Walking through Rome is like walking through time: Perhaps nowhere else in Europe is the continuity of culture and civilization so imposing and unforgettable. With over three millennia of history, the marble-built city is the seat of the Roman Catholic Church (Vatican City and St. Peter’s Basilica), a national capital, and an ancient center of learning and culture whose art collections and architecture are unrivaled -- the Colosseum and the sculpture-filled Trevi Fountain are highlights. But Rome is no sleepy museum; it’s also a traffic-clogged, high-spirited modern city, inhabited by stylish, self-possessed descendants of Roman forebears who still consider their city the center of the world.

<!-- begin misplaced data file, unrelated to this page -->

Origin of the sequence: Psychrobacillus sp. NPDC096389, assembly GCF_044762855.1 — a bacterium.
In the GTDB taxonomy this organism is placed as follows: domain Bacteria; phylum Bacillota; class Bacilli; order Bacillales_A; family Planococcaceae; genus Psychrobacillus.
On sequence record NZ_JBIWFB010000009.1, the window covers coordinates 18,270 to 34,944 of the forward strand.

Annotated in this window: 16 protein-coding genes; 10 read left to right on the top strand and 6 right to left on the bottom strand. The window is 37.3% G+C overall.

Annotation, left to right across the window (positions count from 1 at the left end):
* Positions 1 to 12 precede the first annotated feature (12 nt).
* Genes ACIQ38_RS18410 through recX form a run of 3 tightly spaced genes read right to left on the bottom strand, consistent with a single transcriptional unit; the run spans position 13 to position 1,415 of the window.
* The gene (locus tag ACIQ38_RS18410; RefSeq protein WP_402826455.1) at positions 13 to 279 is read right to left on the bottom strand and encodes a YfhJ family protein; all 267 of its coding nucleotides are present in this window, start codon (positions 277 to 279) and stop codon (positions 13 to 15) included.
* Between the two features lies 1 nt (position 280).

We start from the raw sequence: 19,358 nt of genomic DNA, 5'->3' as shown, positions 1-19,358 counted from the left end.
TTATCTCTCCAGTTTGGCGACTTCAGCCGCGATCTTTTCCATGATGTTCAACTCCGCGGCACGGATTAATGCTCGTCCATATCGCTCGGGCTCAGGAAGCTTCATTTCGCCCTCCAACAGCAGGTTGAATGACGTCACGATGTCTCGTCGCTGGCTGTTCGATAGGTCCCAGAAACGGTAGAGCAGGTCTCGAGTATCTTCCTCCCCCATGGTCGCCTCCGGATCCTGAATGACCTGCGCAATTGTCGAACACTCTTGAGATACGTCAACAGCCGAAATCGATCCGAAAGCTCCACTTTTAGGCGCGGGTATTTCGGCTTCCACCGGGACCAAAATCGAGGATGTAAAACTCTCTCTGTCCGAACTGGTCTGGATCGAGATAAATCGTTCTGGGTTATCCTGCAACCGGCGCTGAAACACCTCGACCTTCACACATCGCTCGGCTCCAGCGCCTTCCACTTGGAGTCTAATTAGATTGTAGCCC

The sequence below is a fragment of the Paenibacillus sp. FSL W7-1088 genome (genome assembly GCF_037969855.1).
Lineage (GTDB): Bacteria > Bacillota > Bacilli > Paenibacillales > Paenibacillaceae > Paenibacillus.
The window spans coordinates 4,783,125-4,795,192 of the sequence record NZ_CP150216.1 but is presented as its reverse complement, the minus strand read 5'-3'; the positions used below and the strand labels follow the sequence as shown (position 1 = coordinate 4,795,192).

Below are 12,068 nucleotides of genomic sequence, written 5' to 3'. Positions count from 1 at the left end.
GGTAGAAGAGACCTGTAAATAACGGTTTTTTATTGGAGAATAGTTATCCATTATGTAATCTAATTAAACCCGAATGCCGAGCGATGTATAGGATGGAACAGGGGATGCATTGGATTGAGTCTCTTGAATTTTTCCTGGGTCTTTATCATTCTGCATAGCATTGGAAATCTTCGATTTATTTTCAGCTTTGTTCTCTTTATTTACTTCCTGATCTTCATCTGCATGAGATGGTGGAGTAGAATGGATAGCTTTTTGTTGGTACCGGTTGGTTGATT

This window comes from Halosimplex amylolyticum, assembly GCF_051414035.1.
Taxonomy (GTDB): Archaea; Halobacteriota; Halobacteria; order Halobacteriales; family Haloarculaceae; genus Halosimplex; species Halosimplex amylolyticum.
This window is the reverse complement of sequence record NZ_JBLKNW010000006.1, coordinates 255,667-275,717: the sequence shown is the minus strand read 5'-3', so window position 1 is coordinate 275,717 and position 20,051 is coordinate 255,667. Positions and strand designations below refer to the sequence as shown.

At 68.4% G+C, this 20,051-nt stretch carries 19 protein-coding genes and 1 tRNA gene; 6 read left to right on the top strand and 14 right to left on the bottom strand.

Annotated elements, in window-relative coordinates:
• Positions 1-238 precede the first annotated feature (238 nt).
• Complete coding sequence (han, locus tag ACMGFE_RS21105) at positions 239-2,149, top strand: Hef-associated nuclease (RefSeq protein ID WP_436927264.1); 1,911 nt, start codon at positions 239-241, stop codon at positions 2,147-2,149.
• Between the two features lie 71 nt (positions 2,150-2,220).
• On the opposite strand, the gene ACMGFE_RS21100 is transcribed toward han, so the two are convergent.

Historians pinpoint Rome's origins somewhere around 750 B.C., and its heyday as the center of the Western world lasted till A.D. 476. But even in the 15-plus centuries following, the city hasn't lost its vitality or its significance. It's still a vast, hectic, unconquerable city, full of passionate people and constant action.Rome is about the architecture and the food, but you can get lost alone, so if you like to seek out off-the-beaten-path secrets, consider a guided walking tour. If you have just a little time, hit the obvious landmarks: the Coliseum, Piazza Navona, Piazza Colonna, the Borghese Gallery and Museums, Castel Saint Angel, Trevi Fountain, and the Spanish Steps. In fact, the Spanish Steps are one of the great meeting spots in the city, and all around it, you can find a peculiar Roman shopping idiosyncrasy: small artisan shops selling a rainbow of leather gloves world class in quality and a must-buy if you've got the souvenir budget.Of course, the main attraction in Rome is actually its own entity: Vatican City (The Holy See) is a state within a city, with only approximately 800 residents but millions of annual tourists. Many are Catholics, but you don't need a religious affiliation to appreciate the beauty of the Sistine Chapel, St. Peter's Square, or the Roman Necropolis.